At every holiday I try to cook something special. At Easter I make a roast leg of lamb. On Thanksgiving I cook a turkey. And on Christmas I normally cook duck. But this year we decided that duck was a little too pricy. So, I thought we’d do something regional. After all, we’ve lived in many places, and I’ve tried to learn regional cooking. When we lived near San Diego, Cal and I learned to love swordfish tacos (though it’s only recently that I found a “killer” recipe). When we lived in Little Saigon, Cal and I fell in love with lemon grass and mint. In Santa Cruz…well, vegetarian food isn’t quite our thing. Then in New England I learned how to make real New England clam chowder and Italian spaghetti (even if I learned by way of a Polish friend).
Now we’re in the South and I’ve seen all these “country hams.” So, I thought, “Hey, they’re cheaper than duck and they’re regional. Sounds like a great opportunity.” So, after researching it in the Joy of Cooking, we bought our first country ham, aka Tennessee ham or Kentucky ham. The first sign there might be a problem at home was when the children realized that it was sitting in the pantry. Ariel asked me why it didn’t need to be refrigerated. I explained that the ham had been smoked, brined, and salted. Unfortunately, that made her curious, and she found the recipes I was considering.
Her first question was: “What does this mean ‘Scrape off any mold’?!! Are you going to cook and feed us something that grows mold on the outside!?!” I explained that mold itself wasn’t the issue; she ate mold all the time when she ate cheese. In no uncertain terms, she explained that cheese was completely different and irrelevant to the discussion. I told her to trust me—I got a raised eyebrow in return.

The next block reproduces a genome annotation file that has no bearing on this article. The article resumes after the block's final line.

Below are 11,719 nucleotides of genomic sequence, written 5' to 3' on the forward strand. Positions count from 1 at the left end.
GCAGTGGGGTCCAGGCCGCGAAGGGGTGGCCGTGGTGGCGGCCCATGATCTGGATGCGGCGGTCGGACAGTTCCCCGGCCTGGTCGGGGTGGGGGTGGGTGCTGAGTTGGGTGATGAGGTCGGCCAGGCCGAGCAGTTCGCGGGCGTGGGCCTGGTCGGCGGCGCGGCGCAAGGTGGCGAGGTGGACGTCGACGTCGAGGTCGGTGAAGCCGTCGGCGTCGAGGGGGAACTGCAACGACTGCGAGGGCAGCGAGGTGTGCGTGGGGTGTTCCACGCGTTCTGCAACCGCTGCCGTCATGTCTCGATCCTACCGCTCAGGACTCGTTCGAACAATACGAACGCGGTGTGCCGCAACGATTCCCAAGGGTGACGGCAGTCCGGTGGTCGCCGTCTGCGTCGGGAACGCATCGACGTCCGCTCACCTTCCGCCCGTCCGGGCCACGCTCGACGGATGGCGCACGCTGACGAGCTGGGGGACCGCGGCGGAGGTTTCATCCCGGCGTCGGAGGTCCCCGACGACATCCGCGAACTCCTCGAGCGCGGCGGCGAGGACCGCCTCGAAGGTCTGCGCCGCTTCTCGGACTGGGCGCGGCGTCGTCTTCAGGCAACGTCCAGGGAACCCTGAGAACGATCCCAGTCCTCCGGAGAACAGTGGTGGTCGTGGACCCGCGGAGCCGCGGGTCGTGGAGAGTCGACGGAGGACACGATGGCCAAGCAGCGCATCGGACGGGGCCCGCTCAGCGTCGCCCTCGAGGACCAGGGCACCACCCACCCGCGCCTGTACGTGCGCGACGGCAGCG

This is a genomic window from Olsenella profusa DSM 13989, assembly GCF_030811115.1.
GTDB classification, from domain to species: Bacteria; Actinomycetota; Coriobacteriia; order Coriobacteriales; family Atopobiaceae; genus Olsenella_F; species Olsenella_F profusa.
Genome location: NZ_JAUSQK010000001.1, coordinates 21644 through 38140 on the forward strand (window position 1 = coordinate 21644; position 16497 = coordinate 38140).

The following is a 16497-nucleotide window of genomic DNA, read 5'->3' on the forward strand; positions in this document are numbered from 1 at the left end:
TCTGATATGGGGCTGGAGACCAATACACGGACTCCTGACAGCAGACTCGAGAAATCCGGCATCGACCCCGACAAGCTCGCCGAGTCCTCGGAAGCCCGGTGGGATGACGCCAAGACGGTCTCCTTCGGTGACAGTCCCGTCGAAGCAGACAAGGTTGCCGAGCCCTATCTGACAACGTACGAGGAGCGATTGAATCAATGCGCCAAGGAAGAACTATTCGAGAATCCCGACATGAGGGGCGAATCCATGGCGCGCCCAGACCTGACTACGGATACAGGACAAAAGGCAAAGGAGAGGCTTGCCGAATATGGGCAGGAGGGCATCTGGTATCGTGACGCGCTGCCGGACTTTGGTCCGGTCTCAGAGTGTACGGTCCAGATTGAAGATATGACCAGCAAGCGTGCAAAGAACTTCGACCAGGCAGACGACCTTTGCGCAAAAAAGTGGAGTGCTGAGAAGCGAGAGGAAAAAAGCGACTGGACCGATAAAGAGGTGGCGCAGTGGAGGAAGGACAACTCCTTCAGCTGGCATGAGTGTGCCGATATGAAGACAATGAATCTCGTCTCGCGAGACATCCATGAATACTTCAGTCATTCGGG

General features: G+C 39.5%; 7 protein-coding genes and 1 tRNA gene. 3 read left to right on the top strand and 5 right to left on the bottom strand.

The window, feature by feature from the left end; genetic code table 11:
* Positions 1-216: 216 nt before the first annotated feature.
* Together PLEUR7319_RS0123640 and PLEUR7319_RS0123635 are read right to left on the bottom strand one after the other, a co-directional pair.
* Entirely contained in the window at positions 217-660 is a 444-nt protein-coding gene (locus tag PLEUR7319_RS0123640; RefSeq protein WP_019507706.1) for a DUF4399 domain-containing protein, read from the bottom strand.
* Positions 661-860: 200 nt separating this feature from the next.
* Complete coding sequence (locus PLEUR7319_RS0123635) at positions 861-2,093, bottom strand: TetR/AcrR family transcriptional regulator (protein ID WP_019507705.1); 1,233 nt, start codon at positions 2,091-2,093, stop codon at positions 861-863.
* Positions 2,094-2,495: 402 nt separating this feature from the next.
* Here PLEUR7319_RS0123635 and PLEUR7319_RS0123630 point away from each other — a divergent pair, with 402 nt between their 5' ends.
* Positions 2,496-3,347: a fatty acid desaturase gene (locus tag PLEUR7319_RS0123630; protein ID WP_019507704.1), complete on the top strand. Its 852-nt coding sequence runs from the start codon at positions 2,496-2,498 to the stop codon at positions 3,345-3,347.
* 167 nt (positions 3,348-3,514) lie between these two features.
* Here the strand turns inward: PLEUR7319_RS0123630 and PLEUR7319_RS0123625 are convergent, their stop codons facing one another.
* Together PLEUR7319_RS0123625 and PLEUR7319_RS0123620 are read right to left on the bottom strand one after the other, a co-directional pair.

So, for the last two days we’ve been soaking and scraping our country ham, which releases the excess salt from the meat. And every 12 hours I change the water that “Hank” is soaking in. When Ariel heard me call the ham “Hank,” she was very disturbed. I can’t imagine why—it’s not like I called him “Wilbur” or some porcine name with literary implications. But she said, “How can you name our food?” I countered, “I always call the turkey, ‘Tomas.’” Apparently, that’s different.
At any rate, Hank is now 12 hours away from his date with my cooking pot. Cal and I are salivating at every whiff of smoked pork, and Ariel walks around the house muttering imprecations and murmuring words that sound like “food poisoning.”
p.s. If you've never read Hank the Cow Dog, you absolutely must. The audio books are great, even better than the books because the author sings the most hilarious songs (my personal favorite is "When Sally Mae comes with her Broom."). I know HCD are supposed to be "little kid stories," but these audio books are listened to surreptitiously by all the teens in our home, not to mention the pre-teen. Bunnicula is also fantastic.